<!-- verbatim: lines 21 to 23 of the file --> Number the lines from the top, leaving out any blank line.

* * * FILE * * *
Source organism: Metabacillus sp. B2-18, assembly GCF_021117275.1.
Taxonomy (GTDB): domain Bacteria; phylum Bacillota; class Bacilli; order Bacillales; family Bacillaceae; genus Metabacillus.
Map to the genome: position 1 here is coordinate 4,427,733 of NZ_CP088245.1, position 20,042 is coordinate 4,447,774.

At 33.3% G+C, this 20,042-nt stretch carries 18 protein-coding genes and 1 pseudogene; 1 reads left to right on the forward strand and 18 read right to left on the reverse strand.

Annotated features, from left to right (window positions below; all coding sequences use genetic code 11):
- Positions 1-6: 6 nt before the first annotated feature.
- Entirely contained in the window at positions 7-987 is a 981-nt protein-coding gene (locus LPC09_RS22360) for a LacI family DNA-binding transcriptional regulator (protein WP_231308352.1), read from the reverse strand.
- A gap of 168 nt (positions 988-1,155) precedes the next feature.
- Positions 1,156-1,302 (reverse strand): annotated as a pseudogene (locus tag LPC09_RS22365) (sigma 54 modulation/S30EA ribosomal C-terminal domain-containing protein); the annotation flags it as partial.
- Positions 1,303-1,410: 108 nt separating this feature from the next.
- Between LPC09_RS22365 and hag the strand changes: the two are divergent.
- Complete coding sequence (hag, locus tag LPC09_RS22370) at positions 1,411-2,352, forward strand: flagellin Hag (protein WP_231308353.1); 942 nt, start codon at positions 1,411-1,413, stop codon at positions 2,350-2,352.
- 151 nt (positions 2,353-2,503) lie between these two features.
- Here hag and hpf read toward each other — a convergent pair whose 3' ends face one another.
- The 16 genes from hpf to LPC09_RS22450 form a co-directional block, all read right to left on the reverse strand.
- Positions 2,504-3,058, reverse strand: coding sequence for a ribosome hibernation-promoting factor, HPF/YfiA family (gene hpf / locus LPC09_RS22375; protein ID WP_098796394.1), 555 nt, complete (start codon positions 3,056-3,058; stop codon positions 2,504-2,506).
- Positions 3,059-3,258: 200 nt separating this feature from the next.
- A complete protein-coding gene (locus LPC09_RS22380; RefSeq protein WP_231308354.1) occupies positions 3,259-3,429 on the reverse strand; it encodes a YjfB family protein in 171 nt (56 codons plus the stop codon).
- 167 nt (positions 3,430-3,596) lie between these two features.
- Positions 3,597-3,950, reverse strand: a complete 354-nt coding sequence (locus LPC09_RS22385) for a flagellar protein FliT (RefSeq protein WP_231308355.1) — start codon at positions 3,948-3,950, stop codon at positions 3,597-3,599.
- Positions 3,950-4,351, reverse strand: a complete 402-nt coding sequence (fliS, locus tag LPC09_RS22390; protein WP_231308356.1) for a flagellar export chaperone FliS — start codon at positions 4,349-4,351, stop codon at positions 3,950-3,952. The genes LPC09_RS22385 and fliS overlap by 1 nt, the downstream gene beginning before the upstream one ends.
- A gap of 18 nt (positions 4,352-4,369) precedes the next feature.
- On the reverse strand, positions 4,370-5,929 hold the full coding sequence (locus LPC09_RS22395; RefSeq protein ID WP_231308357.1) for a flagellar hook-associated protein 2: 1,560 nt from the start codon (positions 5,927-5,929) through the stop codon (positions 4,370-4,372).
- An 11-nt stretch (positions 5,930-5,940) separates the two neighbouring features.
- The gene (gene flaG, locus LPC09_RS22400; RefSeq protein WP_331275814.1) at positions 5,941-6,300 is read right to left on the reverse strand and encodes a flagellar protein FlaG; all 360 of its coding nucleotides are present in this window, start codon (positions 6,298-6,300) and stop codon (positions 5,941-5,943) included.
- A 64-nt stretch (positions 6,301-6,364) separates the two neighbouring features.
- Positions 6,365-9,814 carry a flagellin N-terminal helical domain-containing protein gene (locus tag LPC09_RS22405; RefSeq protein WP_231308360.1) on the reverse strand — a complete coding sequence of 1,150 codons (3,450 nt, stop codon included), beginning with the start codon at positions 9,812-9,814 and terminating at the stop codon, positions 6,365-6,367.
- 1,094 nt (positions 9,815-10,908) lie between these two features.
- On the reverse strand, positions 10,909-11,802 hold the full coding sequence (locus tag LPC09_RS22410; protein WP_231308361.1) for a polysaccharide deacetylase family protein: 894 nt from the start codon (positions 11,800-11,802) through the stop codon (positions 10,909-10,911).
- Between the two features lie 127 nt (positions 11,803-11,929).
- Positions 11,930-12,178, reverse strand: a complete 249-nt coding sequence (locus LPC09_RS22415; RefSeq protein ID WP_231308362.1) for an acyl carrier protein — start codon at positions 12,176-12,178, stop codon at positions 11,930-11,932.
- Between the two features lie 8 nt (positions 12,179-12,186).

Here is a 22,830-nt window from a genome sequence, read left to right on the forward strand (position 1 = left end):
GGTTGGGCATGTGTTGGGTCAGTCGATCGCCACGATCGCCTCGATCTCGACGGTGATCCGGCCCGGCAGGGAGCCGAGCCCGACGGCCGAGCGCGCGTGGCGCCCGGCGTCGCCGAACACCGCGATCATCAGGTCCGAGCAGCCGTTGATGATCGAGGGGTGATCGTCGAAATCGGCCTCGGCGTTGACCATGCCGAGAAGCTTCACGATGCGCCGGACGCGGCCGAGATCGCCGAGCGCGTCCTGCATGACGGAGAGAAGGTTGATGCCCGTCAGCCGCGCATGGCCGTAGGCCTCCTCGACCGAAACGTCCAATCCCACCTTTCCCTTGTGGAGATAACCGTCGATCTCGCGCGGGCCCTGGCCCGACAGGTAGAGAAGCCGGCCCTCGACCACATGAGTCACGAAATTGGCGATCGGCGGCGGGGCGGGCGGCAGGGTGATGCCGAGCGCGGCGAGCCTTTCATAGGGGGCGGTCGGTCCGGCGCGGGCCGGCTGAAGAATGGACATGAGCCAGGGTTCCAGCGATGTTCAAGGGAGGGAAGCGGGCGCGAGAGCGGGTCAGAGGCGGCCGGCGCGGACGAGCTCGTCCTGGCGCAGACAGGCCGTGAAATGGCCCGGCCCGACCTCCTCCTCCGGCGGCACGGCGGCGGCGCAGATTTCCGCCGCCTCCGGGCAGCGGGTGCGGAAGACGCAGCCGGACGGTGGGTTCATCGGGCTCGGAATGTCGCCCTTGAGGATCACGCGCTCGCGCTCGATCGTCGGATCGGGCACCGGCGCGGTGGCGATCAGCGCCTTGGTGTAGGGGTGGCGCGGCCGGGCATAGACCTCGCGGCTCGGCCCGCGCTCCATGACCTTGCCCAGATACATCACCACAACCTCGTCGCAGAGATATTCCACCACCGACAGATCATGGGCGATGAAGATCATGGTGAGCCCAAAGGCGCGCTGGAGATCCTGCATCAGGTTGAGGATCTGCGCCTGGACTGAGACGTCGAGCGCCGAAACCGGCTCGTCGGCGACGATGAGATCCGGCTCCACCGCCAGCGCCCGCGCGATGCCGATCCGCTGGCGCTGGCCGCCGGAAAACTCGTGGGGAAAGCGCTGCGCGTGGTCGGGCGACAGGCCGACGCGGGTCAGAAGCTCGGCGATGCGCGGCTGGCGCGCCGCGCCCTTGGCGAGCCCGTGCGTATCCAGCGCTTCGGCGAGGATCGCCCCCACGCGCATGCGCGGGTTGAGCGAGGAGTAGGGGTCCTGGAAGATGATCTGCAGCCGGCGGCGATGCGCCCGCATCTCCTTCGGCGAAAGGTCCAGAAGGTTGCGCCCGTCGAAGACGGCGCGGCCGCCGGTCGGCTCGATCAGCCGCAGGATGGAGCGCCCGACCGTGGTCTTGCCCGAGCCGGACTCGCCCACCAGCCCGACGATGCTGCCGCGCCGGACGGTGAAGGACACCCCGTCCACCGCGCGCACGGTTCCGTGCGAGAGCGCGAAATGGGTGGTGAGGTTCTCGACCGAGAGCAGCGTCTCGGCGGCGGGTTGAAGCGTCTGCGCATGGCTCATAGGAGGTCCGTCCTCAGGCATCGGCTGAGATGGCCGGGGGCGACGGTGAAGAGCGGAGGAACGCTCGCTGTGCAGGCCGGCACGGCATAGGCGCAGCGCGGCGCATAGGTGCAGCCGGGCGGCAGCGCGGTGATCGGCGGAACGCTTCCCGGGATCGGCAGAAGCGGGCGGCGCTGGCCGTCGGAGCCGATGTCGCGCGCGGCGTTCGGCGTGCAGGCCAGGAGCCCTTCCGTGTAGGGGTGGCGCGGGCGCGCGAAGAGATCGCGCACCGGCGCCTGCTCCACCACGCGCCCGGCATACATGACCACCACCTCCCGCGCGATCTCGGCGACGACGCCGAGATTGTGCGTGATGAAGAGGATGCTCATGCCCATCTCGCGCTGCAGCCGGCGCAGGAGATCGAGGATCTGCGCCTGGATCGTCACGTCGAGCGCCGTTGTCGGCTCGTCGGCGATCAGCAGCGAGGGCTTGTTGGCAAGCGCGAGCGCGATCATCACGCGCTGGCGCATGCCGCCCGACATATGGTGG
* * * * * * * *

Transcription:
- Positions 3,950-4,351, reverse strand: a complete 402-nt coding sequence (fliS, locus tag LPC09_RS22390; protein WP_231308356.1) for a flagellar export chaperone FliS — start codon at positions 4,349-4,351, stop codon at positions 3,950-3,952. The genes LPC09_RS22385 and fliS overlap by 1 nt, the downstream gene beginning before the upstream one ends.
- A gap of 18 nt (positions 4,352-4,369) precedes the next feature.
- On the reverse strand, positions 4,370-5,929 hold the full coding sequence (locus LPC09_RS22395; RefSeq protein ID WP_231308357.1) for a flagellar hook-associated protein 2: 1,560 nt from the start codon (positions 5,927-5,929) through the stop codon (positions 4,370-4,372).